The temperature fluctuation of over 20°C in the past few days in Pune, India has caused an increase in the cases of chicken pox, fever, gastroenteritis and typhoid. To paraphrase Avinash Bhondwe, the senior vice-president of Indian Medical Association (IMA) in Maharashtra :
” The fluctuations in temperature – the cold wave followed by the high daytime temperature has led to a viral surge – a 40% increase in flu and upper respiratory tract (UTI) infections has been documented here in Pune.”
Pediatrician Neha Naik mentions that cases of chicken pox, usually reported in summer, had also surfaced. “This is a very unusual season for adults and children to suffer from chicken pox. But the huge temperature difference seems to be predisposing people to it. We have got four chicken pox cases in the last 15 days apart from recording a surge in upper respiratory tract infections,” said Naik.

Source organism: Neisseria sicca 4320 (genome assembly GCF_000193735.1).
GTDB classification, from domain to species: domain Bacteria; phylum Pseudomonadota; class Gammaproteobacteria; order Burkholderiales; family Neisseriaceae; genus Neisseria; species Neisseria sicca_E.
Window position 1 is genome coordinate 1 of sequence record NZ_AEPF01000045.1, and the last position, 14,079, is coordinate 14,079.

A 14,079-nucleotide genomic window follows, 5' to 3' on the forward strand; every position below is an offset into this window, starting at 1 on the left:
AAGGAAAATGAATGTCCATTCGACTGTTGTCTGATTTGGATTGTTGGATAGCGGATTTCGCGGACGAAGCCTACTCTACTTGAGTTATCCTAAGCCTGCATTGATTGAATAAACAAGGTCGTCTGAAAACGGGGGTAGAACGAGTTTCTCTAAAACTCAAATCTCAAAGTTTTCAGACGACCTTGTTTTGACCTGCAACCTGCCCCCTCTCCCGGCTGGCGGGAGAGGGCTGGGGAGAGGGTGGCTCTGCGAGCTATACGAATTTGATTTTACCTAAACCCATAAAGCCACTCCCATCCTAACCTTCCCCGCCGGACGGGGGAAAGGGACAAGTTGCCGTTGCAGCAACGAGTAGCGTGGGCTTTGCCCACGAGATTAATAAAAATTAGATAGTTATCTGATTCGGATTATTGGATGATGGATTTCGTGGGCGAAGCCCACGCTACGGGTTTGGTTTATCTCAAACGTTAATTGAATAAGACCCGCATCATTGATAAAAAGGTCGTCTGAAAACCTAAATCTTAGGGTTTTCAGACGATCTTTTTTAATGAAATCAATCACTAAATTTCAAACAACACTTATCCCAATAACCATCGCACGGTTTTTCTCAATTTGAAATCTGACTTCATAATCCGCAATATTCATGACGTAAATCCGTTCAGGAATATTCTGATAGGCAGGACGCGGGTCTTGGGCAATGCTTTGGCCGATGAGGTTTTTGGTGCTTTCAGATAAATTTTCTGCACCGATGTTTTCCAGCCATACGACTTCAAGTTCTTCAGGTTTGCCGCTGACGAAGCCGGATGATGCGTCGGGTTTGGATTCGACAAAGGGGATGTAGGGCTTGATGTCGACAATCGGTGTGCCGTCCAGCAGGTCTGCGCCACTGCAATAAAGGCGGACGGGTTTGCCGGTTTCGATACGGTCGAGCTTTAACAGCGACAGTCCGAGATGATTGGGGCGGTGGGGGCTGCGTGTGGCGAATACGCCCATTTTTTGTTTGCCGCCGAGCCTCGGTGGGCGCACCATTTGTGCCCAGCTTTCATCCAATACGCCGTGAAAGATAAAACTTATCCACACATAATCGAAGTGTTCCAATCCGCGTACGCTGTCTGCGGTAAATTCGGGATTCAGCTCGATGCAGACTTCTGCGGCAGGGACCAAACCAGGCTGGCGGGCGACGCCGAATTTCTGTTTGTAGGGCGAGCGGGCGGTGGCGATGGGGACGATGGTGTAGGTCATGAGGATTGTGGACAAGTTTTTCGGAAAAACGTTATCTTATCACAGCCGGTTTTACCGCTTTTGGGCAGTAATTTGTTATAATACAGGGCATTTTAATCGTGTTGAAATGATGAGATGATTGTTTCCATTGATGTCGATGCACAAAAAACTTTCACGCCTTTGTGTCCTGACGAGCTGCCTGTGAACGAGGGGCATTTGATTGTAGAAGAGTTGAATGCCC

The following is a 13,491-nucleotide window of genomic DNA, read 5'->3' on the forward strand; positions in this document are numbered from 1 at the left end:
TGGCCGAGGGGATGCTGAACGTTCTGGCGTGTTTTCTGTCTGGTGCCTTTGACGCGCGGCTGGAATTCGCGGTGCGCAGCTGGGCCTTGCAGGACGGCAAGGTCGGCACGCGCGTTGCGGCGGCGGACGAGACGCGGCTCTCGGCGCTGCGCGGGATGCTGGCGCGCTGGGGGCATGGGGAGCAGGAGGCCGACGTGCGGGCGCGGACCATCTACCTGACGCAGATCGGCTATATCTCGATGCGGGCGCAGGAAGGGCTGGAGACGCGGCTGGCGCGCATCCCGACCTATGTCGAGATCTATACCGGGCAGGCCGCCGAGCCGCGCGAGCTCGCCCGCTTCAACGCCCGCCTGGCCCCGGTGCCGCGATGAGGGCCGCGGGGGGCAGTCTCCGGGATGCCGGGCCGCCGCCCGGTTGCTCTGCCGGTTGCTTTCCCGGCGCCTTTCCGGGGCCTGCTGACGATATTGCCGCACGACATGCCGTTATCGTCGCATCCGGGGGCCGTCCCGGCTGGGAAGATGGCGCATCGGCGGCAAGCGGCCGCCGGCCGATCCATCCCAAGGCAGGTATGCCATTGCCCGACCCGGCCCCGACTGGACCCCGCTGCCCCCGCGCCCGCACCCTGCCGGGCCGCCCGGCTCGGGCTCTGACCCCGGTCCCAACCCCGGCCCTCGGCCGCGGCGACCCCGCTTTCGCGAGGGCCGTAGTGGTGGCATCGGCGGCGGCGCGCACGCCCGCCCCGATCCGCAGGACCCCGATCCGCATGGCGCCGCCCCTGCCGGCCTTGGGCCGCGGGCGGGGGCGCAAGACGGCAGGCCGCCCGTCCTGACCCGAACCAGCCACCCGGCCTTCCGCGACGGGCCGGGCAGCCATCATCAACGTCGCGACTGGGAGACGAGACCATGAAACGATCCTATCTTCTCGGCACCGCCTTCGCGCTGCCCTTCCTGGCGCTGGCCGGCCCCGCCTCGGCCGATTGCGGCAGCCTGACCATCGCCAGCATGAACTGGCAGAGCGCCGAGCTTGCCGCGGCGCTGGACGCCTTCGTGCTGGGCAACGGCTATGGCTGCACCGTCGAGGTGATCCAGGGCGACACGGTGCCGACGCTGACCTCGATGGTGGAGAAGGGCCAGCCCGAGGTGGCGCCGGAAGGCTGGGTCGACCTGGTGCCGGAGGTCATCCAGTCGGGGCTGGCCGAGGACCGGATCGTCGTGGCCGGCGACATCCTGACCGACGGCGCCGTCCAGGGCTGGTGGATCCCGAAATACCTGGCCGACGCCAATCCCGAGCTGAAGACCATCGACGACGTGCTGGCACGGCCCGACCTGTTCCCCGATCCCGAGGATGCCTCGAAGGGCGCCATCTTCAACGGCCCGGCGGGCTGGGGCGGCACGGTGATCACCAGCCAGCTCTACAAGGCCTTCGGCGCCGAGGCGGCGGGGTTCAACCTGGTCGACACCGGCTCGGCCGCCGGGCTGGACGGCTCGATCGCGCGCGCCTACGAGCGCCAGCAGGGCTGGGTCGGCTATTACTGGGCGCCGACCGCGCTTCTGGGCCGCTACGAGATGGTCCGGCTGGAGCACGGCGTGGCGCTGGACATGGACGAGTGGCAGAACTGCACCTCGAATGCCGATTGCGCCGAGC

Ottawa Public Health has seen a drastic drop in chicken pox cases due to the publicly funded vaccination programme, where the incidence of visiting the GP due to chicken pox has dropped over 70%.
A study commissioned by Public Health Ontario (PHO) called “Twenty years of medically attended pediatric varicella and herpes zoster in Ontario, Canada: a population-based study” also shows that the hospitalisation rate has also decreased by 59%.
Over a period of 3 years, the number of cases reported to PHO has decreased from 279 in 2010 to 65 in 2013 to 37 in 2014.